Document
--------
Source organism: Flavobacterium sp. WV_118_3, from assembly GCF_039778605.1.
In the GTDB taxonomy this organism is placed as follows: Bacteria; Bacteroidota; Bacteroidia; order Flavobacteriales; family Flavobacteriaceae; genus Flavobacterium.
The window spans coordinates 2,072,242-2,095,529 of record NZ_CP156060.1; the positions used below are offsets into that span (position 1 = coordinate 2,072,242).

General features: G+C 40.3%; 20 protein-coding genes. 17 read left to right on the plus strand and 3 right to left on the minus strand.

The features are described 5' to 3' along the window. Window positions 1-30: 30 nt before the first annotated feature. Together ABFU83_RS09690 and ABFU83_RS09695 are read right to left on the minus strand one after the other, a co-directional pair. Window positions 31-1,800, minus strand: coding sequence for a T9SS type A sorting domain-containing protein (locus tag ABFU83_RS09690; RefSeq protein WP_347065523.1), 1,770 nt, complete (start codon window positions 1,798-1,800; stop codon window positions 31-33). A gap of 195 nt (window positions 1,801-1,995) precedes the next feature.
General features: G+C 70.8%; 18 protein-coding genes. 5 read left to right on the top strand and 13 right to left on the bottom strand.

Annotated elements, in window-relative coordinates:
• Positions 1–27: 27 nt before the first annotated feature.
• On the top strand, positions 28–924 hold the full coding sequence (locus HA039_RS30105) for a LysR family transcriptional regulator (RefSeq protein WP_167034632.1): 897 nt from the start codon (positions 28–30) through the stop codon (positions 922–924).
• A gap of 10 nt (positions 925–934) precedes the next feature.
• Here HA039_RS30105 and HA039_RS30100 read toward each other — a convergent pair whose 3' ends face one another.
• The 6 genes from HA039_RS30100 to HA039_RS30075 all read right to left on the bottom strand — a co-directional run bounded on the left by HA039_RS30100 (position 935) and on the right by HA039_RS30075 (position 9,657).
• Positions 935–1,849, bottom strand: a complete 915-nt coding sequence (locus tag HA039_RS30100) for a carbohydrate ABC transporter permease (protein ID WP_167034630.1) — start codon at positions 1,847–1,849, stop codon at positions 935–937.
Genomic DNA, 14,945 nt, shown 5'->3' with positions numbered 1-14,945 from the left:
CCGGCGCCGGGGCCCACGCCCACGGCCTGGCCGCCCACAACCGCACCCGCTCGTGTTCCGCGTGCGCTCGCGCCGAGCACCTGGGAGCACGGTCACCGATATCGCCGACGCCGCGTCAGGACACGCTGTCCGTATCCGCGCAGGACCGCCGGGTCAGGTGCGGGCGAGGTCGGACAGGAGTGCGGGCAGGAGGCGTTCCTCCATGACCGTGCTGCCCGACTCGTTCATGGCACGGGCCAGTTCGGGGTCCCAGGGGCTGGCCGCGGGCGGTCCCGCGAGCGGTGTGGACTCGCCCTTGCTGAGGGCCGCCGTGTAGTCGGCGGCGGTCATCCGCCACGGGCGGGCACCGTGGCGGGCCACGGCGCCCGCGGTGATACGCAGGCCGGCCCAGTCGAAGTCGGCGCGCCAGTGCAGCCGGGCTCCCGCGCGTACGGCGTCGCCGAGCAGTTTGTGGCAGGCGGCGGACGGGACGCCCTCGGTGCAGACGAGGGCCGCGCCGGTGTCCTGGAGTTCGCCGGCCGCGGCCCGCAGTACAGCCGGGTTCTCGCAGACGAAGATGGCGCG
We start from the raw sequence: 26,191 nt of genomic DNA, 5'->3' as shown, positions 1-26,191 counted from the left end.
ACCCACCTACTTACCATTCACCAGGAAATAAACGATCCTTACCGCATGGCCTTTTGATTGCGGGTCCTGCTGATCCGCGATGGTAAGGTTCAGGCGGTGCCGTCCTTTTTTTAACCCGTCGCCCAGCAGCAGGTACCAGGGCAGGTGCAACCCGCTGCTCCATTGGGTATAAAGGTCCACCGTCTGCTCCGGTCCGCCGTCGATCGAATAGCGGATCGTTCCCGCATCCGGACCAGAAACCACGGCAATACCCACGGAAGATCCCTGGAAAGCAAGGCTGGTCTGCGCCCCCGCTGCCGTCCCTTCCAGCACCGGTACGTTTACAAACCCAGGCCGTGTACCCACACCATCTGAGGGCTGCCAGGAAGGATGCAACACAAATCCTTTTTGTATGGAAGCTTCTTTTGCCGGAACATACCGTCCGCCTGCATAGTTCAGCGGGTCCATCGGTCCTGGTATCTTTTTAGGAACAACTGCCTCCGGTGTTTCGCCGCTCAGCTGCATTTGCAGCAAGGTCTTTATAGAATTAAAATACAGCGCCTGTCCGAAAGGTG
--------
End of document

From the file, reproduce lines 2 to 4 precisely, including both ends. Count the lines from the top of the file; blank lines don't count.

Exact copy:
In the GTDB taxonomy this organism is placed as follows: Bacteria; Bacteroidota; Bacteroidia; order Flavobacteriales; family Flavobacteriaceae; genus Flavobacterium.
The window spans coordinates 2,072,242-2,095,529 of record NZ_CP156060.1; the positions used below are offsets into that span (position 1 = coordinate 2,072,242).

General features: G+C 40.3%; 20 protein-coding genes. 17 read left to right on the plus strand and 3 right to left on the minus strand.